Many-Worlds Browsing Code

I am making the many-worlds browsing source code publically available. The license is BSD, feel free to use it however you like, and please let me know if you find it useful. A few general caveats:

This code is broken into two parts:

Modified LCP solver for ODE

During the course of this project, I played around with a number of different rigid simulators. In those days, bullet was in its infancy and had less-than-perfect joint support, and Novodex seemed to have problems generating realistic collisions (which would have made the paper a tough sell, since it was predicated on the fact that people are relatively insensitive to small errors during collision handling). I ended up settling on ODE, which was at that point already quite mature and stable (and was being used in at least one commercial product, Softimage). However, I found that ODE's native pivoting LCP solver produced very good results but was terrifically slow, and the alternative solver (based on projected Gauss-Seidel) didn't seem to converge quickly enough.

To help improve the speed of sampling, therefore, I decided to put some effort into speeding up ODE's pivoting solver. A big part of the cost is due to the fact that ODE refactors the system matrix every time it adds or removes a row. Since factoring a matrix is O(n3) and this has to happen n times for n constraints, the total cost is actually O(n4)!

Traditionally, when you implement a pivoting LP solver, this is ameliorated somewhat by using incremental updates to the factorization: each time you add a row, you perform some operation that takes at most O(n2) time to generate the new factorization. Then the total cost is only O(n3) (roughly, of course; the simplex method technically has worst case exponential performance). Baraff took advantage of these fast matrix updates because he had access to a copy of LUSOL, which now appears to be publically available but (at least as far as I could tell) wasn't at the time of submission of the original MWB work.

Updating LU factorizations is notoriously difficult due to pivoting (even very well-conditioned matrices cannot be factorized using LU without pivoting). To get this up and running quickly, I needed to build something stable out of existing tools. I therefore chose to use and update a QR factorization. Updates to QR decompositions are much simpler than updates to LU decompositions; you get a "spike" below the diagonal and just need to eliminate it. See my thesis for details.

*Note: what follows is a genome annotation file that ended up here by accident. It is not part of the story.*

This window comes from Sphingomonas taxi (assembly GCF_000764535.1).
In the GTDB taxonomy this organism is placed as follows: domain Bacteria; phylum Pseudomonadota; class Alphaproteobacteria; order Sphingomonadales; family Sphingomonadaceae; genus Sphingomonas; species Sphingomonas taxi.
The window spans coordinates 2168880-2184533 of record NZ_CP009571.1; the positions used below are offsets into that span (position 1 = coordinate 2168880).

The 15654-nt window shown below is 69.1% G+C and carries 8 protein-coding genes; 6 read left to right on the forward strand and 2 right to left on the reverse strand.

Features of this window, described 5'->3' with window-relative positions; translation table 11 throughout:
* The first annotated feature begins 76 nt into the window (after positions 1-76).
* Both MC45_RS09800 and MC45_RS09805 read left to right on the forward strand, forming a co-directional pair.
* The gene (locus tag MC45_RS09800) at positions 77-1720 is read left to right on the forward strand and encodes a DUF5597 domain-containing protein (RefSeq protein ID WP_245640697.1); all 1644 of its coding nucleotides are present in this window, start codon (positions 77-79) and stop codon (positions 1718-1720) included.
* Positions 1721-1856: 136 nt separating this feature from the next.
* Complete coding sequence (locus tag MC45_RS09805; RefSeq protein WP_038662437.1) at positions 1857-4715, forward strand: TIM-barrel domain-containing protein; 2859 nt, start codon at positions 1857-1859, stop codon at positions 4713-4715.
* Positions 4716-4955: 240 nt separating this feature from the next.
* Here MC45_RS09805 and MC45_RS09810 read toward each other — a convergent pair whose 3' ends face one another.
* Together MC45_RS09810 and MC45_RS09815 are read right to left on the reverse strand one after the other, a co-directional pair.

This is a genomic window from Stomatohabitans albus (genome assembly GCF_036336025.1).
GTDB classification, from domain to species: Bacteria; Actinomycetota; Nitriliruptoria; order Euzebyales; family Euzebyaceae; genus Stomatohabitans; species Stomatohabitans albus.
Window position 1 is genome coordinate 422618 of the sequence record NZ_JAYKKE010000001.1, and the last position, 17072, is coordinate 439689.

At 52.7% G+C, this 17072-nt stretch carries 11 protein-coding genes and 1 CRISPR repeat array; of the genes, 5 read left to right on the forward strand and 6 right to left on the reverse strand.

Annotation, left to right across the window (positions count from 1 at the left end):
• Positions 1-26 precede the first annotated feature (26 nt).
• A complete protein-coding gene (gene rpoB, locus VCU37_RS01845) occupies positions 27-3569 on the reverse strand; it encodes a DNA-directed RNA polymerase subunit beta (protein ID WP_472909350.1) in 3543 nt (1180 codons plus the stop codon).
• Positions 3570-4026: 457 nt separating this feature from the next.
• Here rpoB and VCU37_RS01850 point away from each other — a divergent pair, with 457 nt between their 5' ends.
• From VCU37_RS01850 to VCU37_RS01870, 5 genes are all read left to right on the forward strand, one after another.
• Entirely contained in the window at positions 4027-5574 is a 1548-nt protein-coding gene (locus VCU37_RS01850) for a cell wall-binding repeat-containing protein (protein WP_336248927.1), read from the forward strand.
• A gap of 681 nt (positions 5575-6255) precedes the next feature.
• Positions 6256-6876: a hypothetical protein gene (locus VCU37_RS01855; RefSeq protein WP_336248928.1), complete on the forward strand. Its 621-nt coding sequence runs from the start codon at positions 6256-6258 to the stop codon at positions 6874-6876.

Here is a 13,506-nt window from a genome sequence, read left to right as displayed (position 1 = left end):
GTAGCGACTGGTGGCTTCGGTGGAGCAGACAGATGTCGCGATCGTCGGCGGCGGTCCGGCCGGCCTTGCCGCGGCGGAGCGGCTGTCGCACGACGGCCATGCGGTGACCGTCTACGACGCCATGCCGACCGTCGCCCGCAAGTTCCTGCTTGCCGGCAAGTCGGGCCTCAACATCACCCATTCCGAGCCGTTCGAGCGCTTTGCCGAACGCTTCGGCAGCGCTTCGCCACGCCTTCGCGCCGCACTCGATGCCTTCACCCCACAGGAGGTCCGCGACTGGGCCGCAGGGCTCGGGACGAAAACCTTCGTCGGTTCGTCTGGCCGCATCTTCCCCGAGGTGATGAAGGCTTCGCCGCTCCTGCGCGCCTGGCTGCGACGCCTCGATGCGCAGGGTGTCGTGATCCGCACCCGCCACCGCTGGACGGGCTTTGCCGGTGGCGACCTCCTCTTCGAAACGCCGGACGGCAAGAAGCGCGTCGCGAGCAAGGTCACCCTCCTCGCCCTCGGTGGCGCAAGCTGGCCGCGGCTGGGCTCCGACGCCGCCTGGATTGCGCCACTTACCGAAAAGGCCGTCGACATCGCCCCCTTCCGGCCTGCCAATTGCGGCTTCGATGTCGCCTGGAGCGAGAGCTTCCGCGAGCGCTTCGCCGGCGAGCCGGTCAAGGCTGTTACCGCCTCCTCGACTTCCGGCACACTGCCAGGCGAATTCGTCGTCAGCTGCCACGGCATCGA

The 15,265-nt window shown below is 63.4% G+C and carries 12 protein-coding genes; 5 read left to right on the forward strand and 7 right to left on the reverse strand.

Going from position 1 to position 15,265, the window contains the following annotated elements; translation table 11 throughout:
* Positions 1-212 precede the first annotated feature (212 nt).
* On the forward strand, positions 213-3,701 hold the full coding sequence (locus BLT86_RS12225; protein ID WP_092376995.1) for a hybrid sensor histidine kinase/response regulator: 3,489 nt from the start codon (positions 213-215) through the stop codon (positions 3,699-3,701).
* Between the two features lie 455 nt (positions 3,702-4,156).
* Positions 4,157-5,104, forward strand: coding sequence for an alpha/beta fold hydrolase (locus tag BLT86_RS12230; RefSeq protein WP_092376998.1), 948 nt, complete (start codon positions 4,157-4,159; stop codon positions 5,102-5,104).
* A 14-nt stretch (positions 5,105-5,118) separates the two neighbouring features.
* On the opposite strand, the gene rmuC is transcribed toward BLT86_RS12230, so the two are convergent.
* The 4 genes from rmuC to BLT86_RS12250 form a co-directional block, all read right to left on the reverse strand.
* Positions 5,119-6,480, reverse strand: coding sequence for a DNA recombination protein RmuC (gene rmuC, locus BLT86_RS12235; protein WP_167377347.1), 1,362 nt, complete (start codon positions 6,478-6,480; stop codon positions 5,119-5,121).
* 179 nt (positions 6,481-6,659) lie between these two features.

An updated version of ODE's LCP solver that uses QR updates can be found here.

Required libraries

Since the project was frozen in 2008, a lot of these library dependencies are pretty ancient. If you get it working with more modern versions of everything, let me know and I'll put the updated version here, or maybe just move the whole mess into github.

Stuff in libtwigg

Some of libtwigg is just code poached from elsewhere (all of it either BSD-licensed or public domain, I hope; if not let me know and I'll remove it).. Some of it might be useful to other people. Here's a partial list:

License

Copyright 2002-2008 Christopher D. Twigg. All rights reserved.

Redistribution and use in source and binary forms, with or without modification, are permitted provided that the following conditions are met:

  1. Redistributions of source code must retain the above copyright notice, this list of conditions and the following disclaimer.
  2. Redistributions in binary form must reproduce the above copyright notice, this list of conditions and the following disclaimer in the documentation and/or other materials provided with the distribution.

THIS SOFTWARE IS PROVIDED BY CHRISTOPHER D. TWIGG "AS IS" AND ANY EXPRESS OR IMPLIED WARRANTIES, INCLUDING, BUT NOT LIMITED TO, THE IMPLIED WARRANTIES OF MERCHANTABILITY AND FITNESS FOR A PARTICULAR PURPOSE ARE DISCLAIMED. IN NO EVENT SHALL CHRISTOPHER D. TWIGG OR CONTRIBUTORS BE LIABLE FOR ANY DIRECT, INDIRECT, INCIDENTAL, SPECIAL, EXEMPLARY, OR CONSEQUENTIAL DAMAGES (INCLUDING, BUT NOT LIMITED TO, PROCUREMENT OF SUBSTITUTE GOODS OR SERVICES; LOSS OF USE, DATA, OR PROFITS; OR BUSINESS INTERRUPTION) HOWEVER CAUSED AND ON ANY THEORY OF LIABILITY, WHETHER IN CONTRACT, STRICT LIABILITY, OR TORT (INCLUDING NEGLIGENCE OR OTHERWISE) ARISING IN ANY WAY OUT OF THE USE OF THIS SOFTWARE, EVEN IF ADVISED OF THE POSSIBILITY OF SUCH DAMAGE.

The views and conclusions contained in the software and documentation are those of the authors and should not be interpreted as representing official policies, either expressed or implied, of Carnegie Mellon University or Cornell University.